Regional non-real time content 174 consists of locally generated multimedia and data files. Non-real time content can include content from local video archives residing in local content houses and local service providers studios in raw digital format or compressed in any number of formats, including MPEG-2. Non-real time content is typically captured and processed in the broadcast center prior to delivery over the video pump transport service. Non-real-time content can be transmitted to the broadcast center over the Internet 175 using all types of connections ranging from minimally secure to fully encrypted and authenticated permanent virtual circuits.
The National Broadcast Center (NBC) is a national media hub, responsible for multimedia signal processing and for controlling the Business Support System (BSS) Network 178, a virtual network residing on top of a national ATM backbone, connecting all the super regional broadcast centers in a star architecture. The NBC is also home to the Network Operations Center (NOC) where the network is monitored 24/7, and transaction processing back-office services are conducted. Only the NBC 177 and the SRBCs 176 a-176 z have public Internet connectivity for security reasons.
The Super Regional Broadcast Centers (SRBCs) 176 a-z aggregate and redistribute local content to and from the RBCs, solving the DMA-beam straddling problem that arises when two spot beams cover parts of the same DMA. As TV signals are assigned to a DMA, both beams would have to carry the same local TV station to ensure that the entire DMA population receives the signal. As part of the signal redistribution process, SRBCs can contain the database of local TV stations, DMAs and beam diameters and calculate which TV signals need to be transmitted or duplicated in each beam.
The regional broadcast centers (RBCs) 179 a-z receive real-time and non-real-time content from the NBC and SRBC over secure low-latency connections, perform a minimal amount of signal processing and storage, and uplink the signals to the respective spot beams on the satellite.
Scheduling Content to Maximize Available Bandwidth
With all of the bandwidth available using a wideband communications channel, and the advantages associated with transmitting content over the Ka band, new challenges are faced for scheduling real-time and non-real time content in the wideband communications channel.
The scheduler and bandwidth manager play an integral part in defining the operation of the video pump transport service.
The basic bandwidth management process defines a playout resolution and a channel capacity, both in megabits per second, and a real-time period defining the rate at which the channel loading can be manipulated to try to maximize utilization. The example uses a real-time period of 1 second and a playout resolution of 1 megabit per second. This simplifies the calculation and visualization of content divided into 1 megabit per second blocks.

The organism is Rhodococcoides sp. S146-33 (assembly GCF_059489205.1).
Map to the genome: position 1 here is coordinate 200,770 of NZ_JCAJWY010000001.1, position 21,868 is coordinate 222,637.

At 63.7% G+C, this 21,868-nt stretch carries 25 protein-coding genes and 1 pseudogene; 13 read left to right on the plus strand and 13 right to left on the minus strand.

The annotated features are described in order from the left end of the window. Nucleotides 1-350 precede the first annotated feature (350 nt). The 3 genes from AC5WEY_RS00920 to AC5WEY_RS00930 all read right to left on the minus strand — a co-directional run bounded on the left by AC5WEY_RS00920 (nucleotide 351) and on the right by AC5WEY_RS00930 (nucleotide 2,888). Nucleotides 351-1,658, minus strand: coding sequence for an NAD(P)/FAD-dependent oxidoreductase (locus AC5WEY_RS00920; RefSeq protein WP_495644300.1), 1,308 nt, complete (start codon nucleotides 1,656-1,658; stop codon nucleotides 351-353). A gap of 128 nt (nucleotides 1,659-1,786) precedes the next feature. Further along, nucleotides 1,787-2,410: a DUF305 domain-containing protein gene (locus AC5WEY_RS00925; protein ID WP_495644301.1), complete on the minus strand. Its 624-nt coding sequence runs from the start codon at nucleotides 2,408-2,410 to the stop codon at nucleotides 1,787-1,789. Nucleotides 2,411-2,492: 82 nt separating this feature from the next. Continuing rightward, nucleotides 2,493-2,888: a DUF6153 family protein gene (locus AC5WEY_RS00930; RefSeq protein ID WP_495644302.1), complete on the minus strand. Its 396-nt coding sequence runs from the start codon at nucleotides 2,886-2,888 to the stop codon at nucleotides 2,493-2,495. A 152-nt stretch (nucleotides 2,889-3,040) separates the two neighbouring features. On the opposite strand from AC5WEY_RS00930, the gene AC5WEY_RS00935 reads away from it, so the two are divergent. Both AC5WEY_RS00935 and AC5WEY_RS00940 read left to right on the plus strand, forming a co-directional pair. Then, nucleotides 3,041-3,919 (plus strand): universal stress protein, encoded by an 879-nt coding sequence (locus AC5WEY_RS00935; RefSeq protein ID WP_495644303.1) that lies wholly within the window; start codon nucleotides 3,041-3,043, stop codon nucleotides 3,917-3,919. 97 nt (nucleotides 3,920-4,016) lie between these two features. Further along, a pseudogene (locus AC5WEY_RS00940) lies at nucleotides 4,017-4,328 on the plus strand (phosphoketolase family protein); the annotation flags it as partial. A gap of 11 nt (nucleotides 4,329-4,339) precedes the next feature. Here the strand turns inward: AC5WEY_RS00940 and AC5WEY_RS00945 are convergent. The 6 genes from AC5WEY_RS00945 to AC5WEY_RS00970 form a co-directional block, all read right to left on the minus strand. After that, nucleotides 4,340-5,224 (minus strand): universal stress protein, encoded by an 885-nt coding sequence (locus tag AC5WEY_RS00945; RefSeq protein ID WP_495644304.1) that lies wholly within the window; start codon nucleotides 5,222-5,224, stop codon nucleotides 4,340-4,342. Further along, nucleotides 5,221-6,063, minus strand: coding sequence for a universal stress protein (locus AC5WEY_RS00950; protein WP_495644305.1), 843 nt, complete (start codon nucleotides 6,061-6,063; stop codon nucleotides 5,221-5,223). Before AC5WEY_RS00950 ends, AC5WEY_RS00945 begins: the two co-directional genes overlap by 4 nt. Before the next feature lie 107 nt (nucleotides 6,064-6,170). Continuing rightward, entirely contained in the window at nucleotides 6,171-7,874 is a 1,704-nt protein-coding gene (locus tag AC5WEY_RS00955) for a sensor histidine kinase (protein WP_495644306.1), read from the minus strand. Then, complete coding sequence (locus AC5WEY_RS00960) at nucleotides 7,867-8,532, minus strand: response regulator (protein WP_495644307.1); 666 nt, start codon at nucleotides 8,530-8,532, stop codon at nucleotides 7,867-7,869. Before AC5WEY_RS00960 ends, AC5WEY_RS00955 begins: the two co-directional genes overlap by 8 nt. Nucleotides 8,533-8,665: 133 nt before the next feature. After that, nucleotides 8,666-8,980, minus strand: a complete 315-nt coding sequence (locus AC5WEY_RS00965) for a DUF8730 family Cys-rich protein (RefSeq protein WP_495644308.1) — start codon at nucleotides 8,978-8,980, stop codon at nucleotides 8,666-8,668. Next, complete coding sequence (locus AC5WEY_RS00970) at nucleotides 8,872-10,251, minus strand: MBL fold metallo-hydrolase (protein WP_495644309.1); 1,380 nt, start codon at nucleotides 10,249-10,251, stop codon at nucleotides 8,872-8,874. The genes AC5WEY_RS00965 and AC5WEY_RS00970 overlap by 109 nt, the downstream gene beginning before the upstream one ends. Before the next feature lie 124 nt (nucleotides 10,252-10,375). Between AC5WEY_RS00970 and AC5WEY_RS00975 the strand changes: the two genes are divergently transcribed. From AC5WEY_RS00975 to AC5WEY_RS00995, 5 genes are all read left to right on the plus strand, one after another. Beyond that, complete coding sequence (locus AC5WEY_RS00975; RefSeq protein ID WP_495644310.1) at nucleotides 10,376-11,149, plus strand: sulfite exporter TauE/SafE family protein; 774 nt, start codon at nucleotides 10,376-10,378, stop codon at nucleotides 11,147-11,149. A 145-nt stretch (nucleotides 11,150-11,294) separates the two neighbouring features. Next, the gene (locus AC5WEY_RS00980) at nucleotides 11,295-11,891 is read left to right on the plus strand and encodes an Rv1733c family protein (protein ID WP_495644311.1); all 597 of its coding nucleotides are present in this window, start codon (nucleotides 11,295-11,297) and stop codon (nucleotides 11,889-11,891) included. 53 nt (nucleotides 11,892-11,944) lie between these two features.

System tables and informational files are continuously transmitted using a constant 10 Mbps channel. The bandwidth manager reserves this capacity as a constant, as shown in 183.
Real time content 185 is illustrated as including three movies, RT Movie 1, RT Movie 2, and RT Movie 3, each with a specific start, duration, and representative playout bit rate corresponding to the specific encoding and decoding process used. RT Movies 1 and 3 are standard definition movies encoded with MPEG-4 at a bit rate of 1 Mbps. RT Movie 2 is a high definition movie encoded at a bit rate of 6 Mbps. Real time content needs to play out at a rate fast enough to keep the receiver's buffer full. A playout period of 1 second requires the bandwidth manager to allocate a 1 Mbit block every second to RT movies 1 and 3, and a 6 Mbit block every second to RT movie 2.
Since the real time requirements have to be met, the bandwidth manager prioritizes all real time content by sorting the schedule by type and prioritizing any real-time content. The prioritization of the remaining content is arbitrary and can be developed on a variable basis, depending on the service level agreement between the service provider and the platform operator.
The non-linear carousel 186 relies on the cache or local storage device to emulate a video on demand service. As shown in 205 in
The repetition rate for each block is calculated based on the following formula:
In accordance with this method, the application starts caching all of the blocks or packets associated with the program or service as soon as the initial program selection is made. If the first few minutes of a program are pre-stored in the local storage device, this method can provide a seamless Video On Demand service by playing the first program segment off of the local storage device, and the remaining segments off of the carousel. If no part of the program is pre-stored in the local storage device, then the user needs to wait a time D until the first block can be received.